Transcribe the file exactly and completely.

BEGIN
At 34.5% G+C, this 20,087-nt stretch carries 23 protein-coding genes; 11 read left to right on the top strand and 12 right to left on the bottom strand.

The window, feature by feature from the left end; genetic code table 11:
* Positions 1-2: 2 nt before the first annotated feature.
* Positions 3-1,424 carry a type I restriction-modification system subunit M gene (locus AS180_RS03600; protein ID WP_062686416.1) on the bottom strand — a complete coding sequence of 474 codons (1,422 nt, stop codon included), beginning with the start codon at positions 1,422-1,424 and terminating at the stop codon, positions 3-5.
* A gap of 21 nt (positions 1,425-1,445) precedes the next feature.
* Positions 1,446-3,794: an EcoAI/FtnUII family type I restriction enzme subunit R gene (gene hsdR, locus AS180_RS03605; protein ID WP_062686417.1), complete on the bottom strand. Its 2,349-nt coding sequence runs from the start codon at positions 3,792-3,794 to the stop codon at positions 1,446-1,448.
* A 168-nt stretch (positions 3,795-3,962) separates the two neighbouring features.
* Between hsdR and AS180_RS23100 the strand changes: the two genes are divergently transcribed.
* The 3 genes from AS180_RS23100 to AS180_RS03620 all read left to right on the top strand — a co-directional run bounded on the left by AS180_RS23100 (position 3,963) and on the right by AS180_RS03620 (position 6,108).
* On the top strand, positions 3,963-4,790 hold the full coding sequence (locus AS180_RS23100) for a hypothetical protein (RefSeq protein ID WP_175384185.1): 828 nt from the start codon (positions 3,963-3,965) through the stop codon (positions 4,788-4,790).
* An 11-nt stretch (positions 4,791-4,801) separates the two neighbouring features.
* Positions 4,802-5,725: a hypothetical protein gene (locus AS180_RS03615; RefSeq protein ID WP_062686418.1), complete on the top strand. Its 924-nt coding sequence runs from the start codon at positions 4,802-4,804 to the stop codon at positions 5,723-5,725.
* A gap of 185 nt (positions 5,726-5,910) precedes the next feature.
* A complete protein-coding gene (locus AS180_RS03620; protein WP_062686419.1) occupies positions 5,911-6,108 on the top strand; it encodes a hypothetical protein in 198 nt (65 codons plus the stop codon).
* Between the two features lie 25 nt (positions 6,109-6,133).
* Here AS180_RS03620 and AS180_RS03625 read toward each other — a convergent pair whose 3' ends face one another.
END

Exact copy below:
At 34.5% G+C, this 20,087-nt stretch carries 23 protein-coding genes; 11 read left to right on the top strand and 12 right to left on the bottom strand.

The window, feature by feature from the left end; genetic code table 11:
* Positions 1-2: 2 nt before the first annotated feature.
* Positions 3-1,424 carry a type I restriction-modification system subunit M gene (locus AS180_RS03600; protein ID WP_062686416.1) on the bottom strand — a complete coding sequence of 474 codons (1,422 nt, stop codon included), beginning with the start codon at positions 1,422-1,424 and terminating at the stop codon, positions 3-5.
* A gap of 21 nt (positions 1,425-1,445) precedes the next feature.
* Positions 1,446-3,794: an EcoAI/FtnUII family type I restriction enzme subunit R gene (gene hsdR, locus AS180_RS03605; protein ID WP_062686417.1), complete on the bottom strand. Its 2,349-nt coding sequence runs from the start codon at positions 3,792-3,794 to the stop codon at positions 1,446-1,448.
* A 168-nt stretch (positions 3,795-3,962) separates the two neighbouring features.
* Between hsdR and AS180_RS23100 the strand changes: the two genes are divergently transcribed.
* The 3 genes from AS180_RS23100 to AS180_RS03620 all read left to right on the top strand — a co-directional run bounded on the left by AS180_RS23100 (position 3,963) and on the right by AS180_RS03620 (position 6,108).
* On the top strand, positions 3,963-4,790 hold the full coding sequence (locus AS180_RS23100) for a hypothetical protein (RefSeq protein ID WP_175384185.1): 828 nt from the start codon (positions 3,963-3,965) through the stop codon (positions 4,788-4,790).
* An 11-nt stretch (positions 4,791-4,801) separates the two neighbouring features.
* Positions 4,802-5,725: a hypothetical protein gene (locus AS180_RS03615; RefSeq protein ID WP_062686418.1), complete on the top strand. Its 924-nt coding sequence runs from the start codon at positions 4,802-4,804 to the stop codon at positions 5,723-5,725.
* A gap of 185 nt (positions 5,726-5,910) precedes the next feature.
* A complete protein-coding gene (locus AS180_RS03620; protein WP_062686419.1) occupies positions 5,911-6,108 on the top strand; it encodes a hypothetical protein in 198 nt (65 codons plus the stop codon).
* Between the two features lie 25 nt (positions 6,109-6,133).
* Here AS180_RS03620 and AS180_RS03625 read toward each other — a convergent pair whose 3' ends face one another.